How to shop the farmers market

How to shop the farmers market

When you shop at your local farmers market, you support small businesses in your community, have access to fresh and local produce, and can learn how your food was grown or raised.

Christi Hansen, MS, RDN, LD, a licensed and registered dietitian at Cancer Wellness at Piedmont, offers the following tips for making the most of your farmers market trips.

Make a list before you shop

While it’s important to be flexible when shopping with local farmers, it can be helpful to have a shopping list. Think about the recipes you’d like to make that week and try to find items you can use.

“If you know you’ll make some salads, just be open-minded about what kind of greens you get,” she suggests.

Also, check out what’s in season in your area – this can help you look for the freshest ingredients and get creative with your meals.

Set your budget in advance

While you can find great deals at the farmers market, the snacks, coffee, candles and t-shirts can quickly add up – leaving you with little cash leftover for meal ingredients.  

Hansen recommends setting a budget in advance so that you can shop mindfully.

Bring the right supplies

While many vendors now accept credit cards, it’s helpful to bring cash in small bills and your own reusable bags.

Do a lap before you buy

Hansen recommends checking out each table to see what’s available. Once you’ve walked a lap through the market, you’ll have a better idea of what you’d like to buy.

In addition to fruits and vegetables, look for fresh meat, poultry, fish, seafood, cheese and bread.

Start small

“If you’re excited to try a new type of meat or produce that you’re not used to cooking, start by getting a small amount so you can experiment with the recipe,” she says. “If you buy a whole crisper full of items you don’t know what to do with, there’s a higher likelihood that they’ll end up going bad.”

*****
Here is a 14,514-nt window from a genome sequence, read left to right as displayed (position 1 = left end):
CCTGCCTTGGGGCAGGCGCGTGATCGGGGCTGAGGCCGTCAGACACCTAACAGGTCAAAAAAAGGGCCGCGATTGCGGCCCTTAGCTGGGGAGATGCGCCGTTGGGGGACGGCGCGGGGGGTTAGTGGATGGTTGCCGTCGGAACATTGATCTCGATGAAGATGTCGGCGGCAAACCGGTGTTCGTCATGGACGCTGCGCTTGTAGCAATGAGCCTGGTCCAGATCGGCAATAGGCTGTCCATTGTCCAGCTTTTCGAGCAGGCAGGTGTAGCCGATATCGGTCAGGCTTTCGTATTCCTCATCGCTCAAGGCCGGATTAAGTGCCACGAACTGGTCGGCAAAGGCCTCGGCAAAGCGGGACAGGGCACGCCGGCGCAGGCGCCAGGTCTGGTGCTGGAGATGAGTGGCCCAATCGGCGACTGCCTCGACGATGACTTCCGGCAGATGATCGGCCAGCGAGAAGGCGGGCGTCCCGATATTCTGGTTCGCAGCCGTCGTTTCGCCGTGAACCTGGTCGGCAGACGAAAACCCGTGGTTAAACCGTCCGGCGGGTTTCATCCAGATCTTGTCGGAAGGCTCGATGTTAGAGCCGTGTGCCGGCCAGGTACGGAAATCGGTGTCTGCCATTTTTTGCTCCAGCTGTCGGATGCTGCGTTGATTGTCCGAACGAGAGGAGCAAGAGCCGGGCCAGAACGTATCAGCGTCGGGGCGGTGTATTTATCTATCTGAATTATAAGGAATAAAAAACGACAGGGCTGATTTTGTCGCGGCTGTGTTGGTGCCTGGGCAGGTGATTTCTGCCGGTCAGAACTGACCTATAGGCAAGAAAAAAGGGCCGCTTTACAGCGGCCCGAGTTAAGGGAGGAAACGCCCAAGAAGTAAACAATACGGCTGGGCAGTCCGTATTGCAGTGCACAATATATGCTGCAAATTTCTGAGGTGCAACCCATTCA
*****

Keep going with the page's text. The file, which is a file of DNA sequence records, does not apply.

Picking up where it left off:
Talk to the growers

If there isn’t a long line behind you, Hansen suggests chatting with the farmer to see what they recommend, how they grow their food and if they have any favorite recipes or preparation methods.

“That’s the fun part of visiting the farmers market,” she says. “You get the personal interaction and recipe ideas.”

Be open-minded and flexible

“Usually what’s out on the table is what’s available,” says Hansen. “If you want the most variety, go soon after the market opens.”

If you want great deals, visit toward the end of the day.

Check out other offerings from local growers

“There are many ways to eat seasonally and locally,” says Hansen.

In addition to shopping the farmers market, you can also sign up for a community-supported agriculture (CSA) box, visit a roadside stand or even grow your own produce in your backyard.

Check out more recipes and nutrition tips from Cancer Wellness experts.


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